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Victor Morales on the campaign trail

By Kurt Hubler, KERA 90.1 reporter

Dallas, TX – Kurt Hubler, KERA, 90.1 Reporter: For Victor Morales, a night off from campaigning for the U.S. Senate means a rare opportunity to enjoy a catfish meal at a restaurant near his home in Crandall.

Victor Morales, Democratic candidate for U.S. Senate: I don't get a chance to eat out often. When I do, and I do in town, this where I do stop, the Cotton Gin. But I don't get to do that very often.

Hubler: That's because, unlike his run for the U.S. Senate six years ago, Morales is keeping his day job as a history teacher at Kemp High School, and campaigning just at night and on weekends. But he still considers himself to be "everyman's candidate" who shuns most things commonly associated with campaigns, like paid consultants and speechwriters. While the strategy has yet to provide Morales with an election victory, it allowed him to defeat established Democrats in the 1996 Senate primary and the 1998 primary race for the 5th Congressional District. Former executive director of the Texas Democratic Party, Harold Cook, gives Morales his due, but says he'd be a long shot in the general election.

Harold Cook, Political Consultant: Let's face it. Everybody kind of likes somebody bucking the system. But, in November when it counts, you cannot win if you don't call in the professionals and do what it takes to contact voters. All of which takes efforts on many fronts - fundraising, direct mail, phones, free media, and he's proven himself completely ill-equipped to handle that in that past, and I don't see any changes in the future.

Hubler: But it's this kind of high-dollar, consultant-driven campaign that Morales accuses Ron Kirk of running. Morales also criticizes Kirk for being paid by his law firm, Gardere and Wynn, while serving as Dallas Mayor.

Morales: Look at Kirk making $200,000 a year for a few hours a week and trying to talk about running, being a mayor?my goodness. I mean, he has aides. He has people bringing him information. I mean, the man doesn't know what real work is. Do work out in the fields, all right? Do work in construction, do?MR. Mayor.

Hubler: Since his 1996 campaign, Morales says he's become more confident in presenting himself to voters and doesn't need to apologize about his command of the issues.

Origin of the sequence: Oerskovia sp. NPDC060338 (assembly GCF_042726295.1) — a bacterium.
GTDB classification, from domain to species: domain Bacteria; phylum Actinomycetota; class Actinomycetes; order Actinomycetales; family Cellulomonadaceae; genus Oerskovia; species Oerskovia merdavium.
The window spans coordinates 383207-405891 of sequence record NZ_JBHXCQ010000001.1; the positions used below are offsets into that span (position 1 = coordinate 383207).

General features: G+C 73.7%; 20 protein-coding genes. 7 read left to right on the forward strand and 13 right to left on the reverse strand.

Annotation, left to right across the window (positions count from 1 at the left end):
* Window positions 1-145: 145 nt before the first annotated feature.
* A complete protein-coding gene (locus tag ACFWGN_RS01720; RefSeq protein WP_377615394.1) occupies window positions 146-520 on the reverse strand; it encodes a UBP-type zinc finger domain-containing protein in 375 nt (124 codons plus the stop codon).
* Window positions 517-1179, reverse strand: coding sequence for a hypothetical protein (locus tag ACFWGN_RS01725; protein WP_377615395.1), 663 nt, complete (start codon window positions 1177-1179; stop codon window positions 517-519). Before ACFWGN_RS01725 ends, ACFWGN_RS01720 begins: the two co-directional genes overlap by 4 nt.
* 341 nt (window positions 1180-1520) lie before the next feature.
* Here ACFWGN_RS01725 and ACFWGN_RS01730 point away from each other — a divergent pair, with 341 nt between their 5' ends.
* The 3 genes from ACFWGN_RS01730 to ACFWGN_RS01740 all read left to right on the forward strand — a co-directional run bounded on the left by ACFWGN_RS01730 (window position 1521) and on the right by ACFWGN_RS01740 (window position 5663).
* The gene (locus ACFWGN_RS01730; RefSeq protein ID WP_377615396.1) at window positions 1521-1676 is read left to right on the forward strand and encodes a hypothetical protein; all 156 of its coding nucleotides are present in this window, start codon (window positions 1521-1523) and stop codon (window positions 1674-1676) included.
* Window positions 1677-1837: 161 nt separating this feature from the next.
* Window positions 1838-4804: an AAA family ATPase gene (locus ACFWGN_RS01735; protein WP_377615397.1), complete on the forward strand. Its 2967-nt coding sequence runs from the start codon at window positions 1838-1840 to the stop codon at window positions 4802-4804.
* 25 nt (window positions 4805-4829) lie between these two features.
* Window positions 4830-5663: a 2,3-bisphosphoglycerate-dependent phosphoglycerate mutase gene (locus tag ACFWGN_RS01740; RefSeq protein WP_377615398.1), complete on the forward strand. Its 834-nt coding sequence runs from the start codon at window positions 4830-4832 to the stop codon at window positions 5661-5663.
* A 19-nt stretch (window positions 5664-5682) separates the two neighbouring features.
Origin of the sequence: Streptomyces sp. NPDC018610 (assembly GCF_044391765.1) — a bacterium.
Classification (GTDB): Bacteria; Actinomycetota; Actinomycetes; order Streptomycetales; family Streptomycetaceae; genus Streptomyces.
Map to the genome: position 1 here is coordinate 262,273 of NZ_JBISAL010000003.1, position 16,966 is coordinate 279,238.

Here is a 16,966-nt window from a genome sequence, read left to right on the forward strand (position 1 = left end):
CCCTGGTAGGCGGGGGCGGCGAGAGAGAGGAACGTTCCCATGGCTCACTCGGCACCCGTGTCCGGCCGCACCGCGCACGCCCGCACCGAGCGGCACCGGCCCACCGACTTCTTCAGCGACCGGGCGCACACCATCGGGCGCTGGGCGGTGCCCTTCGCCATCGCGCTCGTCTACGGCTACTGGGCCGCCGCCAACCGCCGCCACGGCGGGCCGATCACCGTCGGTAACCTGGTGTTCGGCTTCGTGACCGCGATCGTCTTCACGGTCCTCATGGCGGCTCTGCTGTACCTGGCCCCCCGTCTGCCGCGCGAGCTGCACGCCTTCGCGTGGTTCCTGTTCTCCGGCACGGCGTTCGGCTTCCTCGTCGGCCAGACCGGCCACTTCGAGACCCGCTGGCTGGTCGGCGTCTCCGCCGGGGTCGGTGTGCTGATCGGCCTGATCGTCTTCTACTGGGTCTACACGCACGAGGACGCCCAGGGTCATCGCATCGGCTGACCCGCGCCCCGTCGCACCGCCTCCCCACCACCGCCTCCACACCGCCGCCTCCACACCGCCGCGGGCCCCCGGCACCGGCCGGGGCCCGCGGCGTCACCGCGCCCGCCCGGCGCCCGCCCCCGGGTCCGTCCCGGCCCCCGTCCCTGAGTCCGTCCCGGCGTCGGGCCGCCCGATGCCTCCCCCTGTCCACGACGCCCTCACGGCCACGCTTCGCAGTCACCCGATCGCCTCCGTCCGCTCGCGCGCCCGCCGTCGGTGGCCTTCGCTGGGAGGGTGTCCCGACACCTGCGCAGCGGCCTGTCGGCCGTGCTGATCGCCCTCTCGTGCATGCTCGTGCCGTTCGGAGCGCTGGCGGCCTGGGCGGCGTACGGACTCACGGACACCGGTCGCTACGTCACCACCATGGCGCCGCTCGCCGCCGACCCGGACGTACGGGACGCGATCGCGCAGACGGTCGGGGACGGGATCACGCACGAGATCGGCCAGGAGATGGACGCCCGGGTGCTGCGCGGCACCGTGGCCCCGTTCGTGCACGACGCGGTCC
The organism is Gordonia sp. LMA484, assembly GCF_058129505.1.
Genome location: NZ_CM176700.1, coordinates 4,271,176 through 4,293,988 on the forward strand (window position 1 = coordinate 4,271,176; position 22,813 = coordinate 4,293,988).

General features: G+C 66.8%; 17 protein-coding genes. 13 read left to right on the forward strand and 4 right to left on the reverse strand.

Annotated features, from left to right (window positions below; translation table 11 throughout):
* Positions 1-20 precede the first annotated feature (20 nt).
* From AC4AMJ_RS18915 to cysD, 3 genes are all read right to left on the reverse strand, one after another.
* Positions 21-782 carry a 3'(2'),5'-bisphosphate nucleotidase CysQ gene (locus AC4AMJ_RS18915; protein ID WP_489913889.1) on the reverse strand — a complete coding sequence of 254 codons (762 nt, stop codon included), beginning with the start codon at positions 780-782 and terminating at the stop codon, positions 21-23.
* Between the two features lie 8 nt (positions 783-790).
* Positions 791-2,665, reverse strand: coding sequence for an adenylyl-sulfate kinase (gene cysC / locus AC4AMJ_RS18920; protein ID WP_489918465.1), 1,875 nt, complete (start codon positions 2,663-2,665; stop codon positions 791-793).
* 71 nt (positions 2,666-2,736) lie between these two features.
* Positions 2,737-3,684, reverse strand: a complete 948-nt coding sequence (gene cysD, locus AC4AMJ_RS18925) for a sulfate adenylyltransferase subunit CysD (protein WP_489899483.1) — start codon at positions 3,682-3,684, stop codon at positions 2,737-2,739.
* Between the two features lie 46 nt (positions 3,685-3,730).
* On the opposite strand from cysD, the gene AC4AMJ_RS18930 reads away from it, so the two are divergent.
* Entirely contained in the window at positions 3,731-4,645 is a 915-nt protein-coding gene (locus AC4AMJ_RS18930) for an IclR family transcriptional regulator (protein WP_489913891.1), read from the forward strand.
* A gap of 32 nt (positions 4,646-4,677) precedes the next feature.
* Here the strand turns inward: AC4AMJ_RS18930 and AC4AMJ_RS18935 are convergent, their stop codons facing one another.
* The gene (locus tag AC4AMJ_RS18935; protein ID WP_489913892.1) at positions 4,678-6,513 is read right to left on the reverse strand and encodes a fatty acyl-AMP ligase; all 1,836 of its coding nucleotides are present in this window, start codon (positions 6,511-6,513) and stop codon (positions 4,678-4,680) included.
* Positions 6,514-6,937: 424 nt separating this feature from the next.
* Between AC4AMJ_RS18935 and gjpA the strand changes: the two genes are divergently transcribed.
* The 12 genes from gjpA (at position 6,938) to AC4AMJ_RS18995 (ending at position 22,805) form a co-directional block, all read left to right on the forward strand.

Morales: I read a lot. I try as much as possible to watch C-SPAN. I listen to NPR when I can. I do read the newspaper. So to me, the comment of study, it's like some politician who sits in front of a focus group or sits in front of his consultants and says this what you're going to say, this is the right answer.

Hubler: Operating a low-key, mostly volunteer campaign has populist appeal. But last Sunday in Beaumont, it also led to some confusion. Morales attended Easter service at the Antioch Missionary Baptist Church, which Ron Kirk visited two weeks ago. Morales believed he would address the African American congregation. But because of communication problems between his campaign and church officials, Morales was not allowed to speak. He did, however, receive recognition from the church's pastor, John Adolph.

John Adolph, Pastor at Antioch Missionary Baptist Church in Beaumont, Texas: I am so honored and happy to have him here with us. He could have chosen any church in the area to visit this morning. In fact, he may have to leave us and go elsewhere, but I want to say publicly that I have never endorsed a candidate, but I have a special place in my heart for those who have a place in their heart for God first.

Hubler: Morales didn't leave, and stayed for the entire 2-and-a-half hour service. His presence impressed church member Anthony Carter.

Anthony Carter, Antioch Missionary Baptist Church member: He seems to be most sincere about his standing in the community. He seems to be a spiritually-based man. He just, as far as I'm concerned, has the credibility.